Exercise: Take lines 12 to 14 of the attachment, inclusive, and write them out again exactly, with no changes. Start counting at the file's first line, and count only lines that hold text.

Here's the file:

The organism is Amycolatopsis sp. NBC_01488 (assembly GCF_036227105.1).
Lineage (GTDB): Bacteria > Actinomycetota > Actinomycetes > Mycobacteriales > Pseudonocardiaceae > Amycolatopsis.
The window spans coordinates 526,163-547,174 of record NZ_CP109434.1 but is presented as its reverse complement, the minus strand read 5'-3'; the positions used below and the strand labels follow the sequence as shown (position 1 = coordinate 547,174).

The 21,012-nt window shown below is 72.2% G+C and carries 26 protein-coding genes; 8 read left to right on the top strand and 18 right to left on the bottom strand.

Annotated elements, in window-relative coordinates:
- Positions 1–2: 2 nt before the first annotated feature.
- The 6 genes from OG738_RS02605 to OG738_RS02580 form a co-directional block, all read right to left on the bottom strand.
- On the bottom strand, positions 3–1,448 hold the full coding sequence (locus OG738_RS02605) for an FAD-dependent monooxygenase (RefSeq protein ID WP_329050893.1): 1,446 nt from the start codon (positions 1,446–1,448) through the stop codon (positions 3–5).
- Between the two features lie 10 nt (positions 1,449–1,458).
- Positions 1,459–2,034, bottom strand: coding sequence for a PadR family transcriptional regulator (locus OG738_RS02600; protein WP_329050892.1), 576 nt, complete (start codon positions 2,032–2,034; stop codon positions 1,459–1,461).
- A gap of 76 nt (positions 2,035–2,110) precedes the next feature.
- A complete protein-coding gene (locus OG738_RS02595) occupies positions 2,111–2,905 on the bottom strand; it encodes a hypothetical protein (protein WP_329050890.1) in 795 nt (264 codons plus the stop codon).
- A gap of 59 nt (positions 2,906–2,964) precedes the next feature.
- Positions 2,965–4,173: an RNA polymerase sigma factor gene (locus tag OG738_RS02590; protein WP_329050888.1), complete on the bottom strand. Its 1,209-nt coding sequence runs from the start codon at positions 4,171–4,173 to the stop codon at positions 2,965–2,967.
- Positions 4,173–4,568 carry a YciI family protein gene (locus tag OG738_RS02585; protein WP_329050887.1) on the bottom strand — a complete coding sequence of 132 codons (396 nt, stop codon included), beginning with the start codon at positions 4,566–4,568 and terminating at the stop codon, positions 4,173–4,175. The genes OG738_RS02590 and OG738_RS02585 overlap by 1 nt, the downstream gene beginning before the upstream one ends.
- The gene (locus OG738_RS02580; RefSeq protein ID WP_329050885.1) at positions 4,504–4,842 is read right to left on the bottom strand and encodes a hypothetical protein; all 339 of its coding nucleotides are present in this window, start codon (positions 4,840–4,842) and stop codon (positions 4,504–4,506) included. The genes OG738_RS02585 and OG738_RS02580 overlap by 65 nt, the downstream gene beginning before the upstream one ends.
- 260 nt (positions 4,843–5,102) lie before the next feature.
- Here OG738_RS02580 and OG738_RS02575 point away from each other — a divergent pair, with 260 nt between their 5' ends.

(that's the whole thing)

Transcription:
- A complete protein-coding gene (locus OG738_RS02595) occupies positions 2,111–2,905 on the bottom strand; it encodes a hypothetical protein (protein WP_329050890.1) in 795 nt (264 codons plus the stop codon).
- A gap of 59 nt (positions 2,906–2,964) precedes the next feature.
- Positions 2,965–4,173: an RNA polymerase sigma factor gene (locus tag OG738_RS02590; protein WP_329050888.1), complete on the bottom strand. Its 1,209-nt coding sequence runs from the start codon at positions 4,171–4,173 to the stop codon at positions 2,965–2,967.